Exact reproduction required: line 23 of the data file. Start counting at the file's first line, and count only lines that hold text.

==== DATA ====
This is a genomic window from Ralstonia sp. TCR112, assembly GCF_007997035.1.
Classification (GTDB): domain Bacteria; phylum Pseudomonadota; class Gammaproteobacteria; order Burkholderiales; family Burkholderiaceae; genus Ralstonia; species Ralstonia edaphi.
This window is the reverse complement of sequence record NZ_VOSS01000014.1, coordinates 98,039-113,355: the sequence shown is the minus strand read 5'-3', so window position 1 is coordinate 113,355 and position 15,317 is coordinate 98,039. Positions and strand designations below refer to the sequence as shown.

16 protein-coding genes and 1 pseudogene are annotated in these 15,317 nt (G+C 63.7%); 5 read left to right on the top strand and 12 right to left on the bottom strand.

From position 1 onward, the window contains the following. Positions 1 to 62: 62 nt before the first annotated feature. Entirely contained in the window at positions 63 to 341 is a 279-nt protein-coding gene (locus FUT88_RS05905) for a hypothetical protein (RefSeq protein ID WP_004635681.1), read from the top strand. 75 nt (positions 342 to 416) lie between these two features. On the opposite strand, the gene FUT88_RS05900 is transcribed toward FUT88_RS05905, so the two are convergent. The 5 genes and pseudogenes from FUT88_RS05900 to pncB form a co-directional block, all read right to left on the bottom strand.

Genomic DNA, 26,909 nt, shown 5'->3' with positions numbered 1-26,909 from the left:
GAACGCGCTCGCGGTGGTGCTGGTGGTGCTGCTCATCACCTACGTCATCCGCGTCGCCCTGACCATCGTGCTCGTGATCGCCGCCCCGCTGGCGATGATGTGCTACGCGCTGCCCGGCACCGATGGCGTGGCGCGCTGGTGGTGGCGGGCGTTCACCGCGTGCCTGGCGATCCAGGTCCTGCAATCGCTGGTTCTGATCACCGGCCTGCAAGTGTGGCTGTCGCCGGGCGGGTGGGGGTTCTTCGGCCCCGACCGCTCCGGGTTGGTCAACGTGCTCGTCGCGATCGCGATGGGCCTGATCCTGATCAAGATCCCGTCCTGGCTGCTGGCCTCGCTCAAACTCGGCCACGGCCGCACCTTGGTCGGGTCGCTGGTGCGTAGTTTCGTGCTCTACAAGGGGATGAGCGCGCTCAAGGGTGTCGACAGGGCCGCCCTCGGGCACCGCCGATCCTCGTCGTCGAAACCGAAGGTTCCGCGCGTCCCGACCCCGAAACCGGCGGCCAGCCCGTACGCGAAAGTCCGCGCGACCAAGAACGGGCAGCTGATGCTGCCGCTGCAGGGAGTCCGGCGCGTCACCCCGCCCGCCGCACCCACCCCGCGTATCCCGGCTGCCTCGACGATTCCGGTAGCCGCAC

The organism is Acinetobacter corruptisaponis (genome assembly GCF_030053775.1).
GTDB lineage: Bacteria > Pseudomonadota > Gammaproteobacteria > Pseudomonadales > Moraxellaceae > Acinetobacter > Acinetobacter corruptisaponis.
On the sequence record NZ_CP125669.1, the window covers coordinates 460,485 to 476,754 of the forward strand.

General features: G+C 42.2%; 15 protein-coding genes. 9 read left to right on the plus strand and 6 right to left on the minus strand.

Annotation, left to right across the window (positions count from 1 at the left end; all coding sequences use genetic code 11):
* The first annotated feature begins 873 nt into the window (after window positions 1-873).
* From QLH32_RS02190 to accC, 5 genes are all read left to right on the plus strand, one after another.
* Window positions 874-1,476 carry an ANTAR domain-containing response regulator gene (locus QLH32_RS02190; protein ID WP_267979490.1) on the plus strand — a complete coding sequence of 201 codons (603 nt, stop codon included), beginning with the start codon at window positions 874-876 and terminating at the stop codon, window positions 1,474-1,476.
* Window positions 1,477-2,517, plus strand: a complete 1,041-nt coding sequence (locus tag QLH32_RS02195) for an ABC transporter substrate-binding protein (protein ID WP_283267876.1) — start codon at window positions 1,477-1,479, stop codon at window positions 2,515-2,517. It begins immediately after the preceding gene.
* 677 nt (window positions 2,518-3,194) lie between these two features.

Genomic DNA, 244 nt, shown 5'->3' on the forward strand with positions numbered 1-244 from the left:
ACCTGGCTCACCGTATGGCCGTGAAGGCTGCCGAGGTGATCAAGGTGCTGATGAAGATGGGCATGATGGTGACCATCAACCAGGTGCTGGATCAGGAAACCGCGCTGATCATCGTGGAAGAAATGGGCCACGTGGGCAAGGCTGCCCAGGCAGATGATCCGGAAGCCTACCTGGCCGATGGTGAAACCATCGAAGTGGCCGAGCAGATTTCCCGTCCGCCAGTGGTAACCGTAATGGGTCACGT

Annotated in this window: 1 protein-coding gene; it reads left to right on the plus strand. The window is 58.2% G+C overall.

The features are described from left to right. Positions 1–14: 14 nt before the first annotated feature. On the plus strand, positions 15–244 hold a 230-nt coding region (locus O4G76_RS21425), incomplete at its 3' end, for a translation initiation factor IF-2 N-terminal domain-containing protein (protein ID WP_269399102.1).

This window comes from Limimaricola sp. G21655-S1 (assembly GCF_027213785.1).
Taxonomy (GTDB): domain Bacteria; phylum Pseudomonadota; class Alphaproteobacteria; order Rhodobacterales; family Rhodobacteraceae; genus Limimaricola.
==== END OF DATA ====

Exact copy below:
Taxonomy (GTDB): domain Bacteria; phylum Pseudomonadota; class Alphaproteobacteria; order Rhodobacterales; family Rhodobacteraceae; genus Limimaricola.